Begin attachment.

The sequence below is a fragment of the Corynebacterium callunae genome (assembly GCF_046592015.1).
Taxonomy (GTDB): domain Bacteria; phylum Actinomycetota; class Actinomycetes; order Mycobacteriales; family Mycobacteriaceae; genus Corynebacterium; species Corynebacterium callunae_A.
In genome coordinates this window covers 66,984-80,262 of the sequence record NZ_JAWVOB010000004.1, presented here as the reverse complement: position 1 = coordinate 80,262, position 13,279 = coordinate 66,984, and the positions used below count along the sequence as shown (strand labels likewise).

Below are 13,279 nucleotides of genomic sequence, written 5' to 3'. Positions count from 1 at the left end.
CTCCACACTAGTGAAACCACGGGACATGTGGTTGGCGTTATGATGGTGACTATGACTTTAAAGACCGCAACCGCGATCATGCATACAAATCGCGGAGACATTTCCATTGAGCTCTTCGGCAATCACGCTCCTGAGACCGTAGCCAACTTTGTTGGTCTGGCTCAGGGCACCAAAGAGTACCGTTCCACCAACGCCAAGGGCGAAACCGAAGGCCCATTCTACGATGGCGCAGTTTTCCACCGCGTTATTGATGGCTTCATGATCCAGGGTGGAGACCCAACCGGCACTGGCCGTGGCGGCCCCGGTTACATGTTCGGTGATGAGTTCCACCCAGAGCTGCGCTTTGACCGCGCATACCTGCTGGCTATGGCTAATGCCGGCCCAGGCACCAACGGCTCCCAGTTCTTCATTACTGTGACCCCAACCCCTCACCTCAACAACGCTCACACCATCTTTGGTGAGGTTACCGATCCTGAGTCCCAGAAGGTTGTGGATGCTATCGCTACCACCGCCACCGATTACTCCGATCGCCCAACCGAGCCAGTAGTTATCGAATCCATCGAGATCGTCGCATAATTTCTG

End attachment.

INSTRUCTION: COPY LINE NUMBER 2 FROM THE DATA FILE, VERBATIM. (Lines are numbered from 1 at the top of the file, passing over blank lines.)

Taxonomy (GTDB): domain Bacteria; phylum Actinomycetota; class Actinomycetes; order Mycobacteriales; family Mycobacteriaceae; genus Corynebacterium; species Corynebacterium callunae_A.